Language as a badge of identity

869 words 4 pages
‘Language acts as a badge of identity.’ Discuss, referring to at least three of the subsystems.

Language is used every day to communicate with one another but beneath that conversation lies another message. The speaker’s use of language gives listeners insight as to who they are, like a badge of identity on their chest. Australian English’s unique phonology and lexicon is recognised globally and distinguishes it from other accents, giving the speaker a clear national identity. Ethno-lects are spoken by a specific group of people who have the same cultural background. These “ethno-lects” not only help express an individual’s identity and separate themselves from the rest, but also assist in bringing together speakers from similar
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Acronyms such as “idek” (I don’t even know) and “tbh” (to be honest) are now frequently used lexicon in a teenager’s text vocabulary due to connotations of “cool” and “modern” being associated with them. Similarly, whatever was once popular amongst a teenager’s discourse. In time, it was shortened to “whatevs” and this trend spread quickly amongst them as a result of peer pressure and the need to be fashionable. Professor Steven Pinker suggests the reason for this is because “the coolest kids decide to talk that way and it spreads like wildfire”. Individuals who wish to associate with others who sit higher on the “social pyramid” will pick up their speech habits and wear it as a new badge of identity. Having their own exclusive vocabulary allows teenagers to relate to each other and share the same identity, giving them a sense of belonging to a group.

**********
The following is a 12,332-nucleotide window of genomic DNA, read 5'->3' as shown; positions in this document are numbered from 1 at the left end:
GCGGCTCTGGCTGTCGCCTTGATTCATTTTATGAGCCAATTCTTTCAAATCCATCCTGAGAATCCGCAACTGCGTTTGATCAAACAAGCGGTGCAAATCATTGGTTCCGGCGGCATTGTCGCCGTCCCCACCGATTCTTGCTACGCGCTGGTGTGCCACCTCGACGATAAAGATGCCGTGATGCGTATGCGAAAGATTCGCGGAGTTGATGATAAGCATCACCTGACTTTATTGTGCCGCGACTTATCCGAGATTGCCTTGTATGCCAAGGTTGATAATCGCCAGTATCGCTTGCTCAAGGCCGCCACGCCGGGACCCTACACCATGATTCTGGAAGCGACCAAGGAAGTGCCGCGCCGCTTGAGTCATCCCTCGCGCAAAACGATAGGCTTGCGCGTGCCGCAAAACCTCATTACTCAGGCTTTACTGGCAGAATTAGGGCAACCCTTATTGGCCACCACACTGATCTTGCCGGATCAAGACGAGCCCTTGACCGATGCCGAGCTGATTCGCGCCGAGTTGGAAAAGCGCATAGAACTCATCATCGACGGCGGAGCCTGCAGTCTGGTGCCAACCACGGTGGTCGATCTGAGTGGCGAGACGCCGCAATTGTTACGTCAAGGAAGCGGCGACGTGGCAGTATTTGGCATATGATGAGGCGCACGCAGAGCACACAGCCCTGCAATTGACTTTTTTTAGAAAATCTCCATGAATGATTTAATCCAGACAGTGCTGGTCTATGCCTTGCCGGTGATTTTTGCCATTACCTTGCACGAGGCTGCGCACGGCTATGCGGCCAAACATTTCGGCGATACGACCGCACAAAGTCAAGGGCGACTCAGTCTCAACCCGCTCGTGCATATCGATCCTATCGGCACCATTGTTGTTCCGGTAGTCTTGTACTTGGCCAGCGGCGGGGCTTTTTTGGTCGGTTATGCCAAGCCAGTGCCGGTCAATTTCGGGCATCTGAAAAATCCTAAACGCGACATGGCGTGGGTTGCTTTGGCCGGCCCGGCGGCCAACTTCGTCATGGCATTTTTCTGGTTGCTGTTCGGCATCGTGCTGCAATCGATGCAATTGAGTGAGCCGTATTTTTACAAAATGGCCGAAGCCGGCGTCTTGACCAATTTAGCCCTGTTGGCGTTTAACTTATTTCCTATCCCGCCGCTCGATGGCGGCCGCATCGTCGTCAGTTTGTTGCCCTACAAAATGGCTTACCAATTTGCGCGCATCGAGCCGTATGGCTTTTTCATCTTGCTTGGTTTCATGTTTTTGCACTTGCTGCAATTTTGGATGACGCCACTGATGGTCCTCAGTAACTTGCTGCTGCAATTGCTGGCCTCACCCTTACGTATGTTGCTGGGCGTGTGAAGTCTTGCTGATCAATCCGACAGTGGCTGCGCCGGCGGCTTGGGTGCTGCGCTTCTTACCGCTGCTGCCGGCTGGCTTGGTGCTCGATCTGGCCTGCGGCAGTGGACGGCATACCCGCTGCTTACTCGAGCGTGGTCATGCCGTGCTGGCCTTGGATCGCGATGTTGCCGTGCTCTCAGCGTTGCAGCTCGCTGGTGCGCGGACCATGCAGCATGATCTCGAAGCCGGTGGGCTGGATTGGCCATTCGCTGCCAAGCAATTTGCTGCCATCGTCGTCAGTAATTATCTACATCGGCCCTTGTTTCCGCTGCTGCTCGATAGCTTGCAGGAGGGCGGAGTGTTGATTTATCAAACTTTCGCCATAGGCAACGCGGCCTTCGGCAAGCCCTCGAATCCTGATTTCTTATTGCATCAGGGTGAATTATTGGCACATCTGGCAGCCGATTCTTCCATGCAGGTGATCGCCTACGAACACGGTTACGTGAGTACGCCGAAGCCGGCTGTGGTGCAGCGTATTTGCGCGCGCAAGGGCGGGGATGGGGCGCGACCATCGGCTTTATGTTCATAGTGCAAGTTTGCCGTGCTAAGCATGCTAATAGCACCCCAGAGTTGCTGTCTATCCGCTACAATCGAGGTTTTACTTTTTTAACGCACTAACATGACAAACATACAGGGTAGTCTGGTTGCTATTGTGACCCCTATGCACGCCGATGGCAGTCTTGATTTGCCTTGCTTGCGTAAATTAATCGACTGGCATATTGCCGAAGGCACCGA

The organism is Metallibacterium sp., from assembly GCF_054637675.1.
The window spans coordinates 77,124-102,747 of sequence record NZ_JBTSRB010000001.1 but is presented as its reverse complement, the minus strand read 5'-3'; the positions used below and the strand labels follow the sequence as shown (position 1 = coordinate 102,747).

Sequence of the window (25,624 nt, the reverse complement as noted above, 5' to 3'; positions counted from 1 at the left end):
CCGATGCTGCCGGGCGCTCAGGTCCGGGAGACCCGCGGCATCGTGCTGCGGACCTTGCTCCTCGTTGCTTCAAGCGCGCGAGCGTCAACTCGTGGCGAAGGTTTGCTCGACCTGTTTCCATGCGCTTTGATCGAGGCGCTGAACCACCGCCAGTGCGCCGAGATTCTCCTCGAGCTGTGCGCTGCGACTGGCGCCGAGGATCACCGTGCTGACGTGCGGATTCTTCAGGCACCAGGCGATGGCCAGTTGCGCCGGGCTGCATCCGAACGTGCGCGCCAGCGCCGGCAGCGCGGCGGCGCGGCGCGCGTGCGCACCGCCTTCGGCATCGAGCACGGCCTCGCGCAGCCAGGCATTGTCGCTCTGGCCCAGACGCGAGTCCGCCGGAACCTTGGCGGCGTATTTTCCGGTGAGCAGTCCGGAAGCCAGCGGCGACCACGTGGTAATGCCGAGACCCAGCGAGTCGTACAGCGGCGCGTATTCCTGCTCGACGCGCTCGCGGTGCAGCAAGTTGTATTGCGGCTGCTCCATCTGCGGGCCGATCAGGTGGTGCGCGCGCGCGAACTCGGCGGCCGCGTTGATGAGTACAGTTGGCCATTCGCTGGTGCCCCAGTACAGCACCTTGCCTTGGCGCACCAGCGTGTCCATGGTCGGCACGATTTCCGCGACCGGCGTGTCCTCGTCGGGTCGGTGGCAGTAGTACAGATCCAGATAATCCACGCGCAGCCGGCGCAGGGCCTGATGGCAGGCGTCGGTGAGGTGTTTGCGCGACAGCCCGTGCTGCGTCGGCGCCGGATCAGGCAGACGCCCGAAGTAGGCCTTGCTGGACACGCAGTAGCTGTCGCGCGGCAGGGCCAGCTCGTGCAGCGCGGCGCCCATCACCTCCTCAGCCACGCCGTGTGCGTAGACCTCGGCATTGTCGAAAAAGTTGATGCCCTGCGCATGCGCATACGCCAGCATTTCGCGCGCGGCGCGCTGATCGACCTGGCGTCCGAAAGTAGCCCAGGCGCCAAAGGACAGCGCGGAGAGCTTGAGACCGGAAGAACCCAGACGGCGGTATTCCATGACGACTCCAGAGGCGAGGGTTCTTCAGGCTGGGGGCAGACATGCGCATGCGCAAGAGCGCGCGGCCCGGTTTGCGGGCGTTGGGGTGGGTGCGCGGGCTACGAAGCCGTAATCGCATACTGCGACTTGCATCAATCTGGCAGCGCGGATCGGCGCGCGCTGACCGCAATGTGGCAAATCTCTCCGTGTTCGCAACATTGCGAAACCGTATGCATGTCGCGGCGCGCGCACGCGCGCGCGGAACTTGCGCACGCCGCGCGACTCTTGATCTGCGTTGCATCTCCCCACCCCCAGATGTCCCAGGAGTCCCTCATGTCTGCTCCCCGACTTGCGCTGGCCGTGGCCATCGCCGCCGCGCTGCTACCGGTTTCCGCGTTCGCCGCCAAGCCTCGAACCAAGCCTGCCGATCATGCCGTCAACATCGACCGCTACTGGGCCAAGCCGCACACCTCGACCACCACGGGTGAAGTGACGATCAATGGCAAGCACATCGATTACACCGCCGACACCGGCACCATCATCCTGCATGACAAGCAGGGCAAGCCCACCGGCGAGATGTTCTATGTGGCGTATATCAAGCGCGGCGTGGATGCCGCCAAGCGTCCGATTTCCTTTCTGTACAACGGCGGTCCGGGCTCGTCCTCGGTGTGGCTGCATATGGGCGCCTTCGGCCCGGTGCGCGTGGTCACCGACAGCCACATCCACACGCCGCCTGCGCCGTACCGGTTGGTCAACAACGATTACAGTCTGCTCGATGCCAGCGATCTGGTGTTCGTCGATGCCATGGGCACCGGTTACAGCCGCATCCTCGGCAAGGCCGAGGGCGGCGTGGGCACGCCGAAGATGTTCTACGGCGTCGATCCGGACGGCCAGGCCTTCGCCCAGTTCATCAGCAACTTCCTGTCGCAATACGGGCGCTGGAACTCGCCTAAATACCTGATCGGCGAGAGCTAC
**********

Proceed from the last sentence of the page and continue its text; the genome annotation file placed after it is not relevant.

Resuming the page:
Language can be worn as a badge of identity, giving speakers national, interpersonal and intrapersonal identity. The phonology of Australian English gives the speaker a distinct accent and, paired along with its unique slang, makes it identifiable across the globe. In order to separate themselves from adults and children, teenagers build a linguistic barrier by creating neologisms and maintaining that barrier by constantly altering lexicon to avoid adults becoming too familiar with them. On the other hand, inside the teenage group is a drive to conform and use similar language


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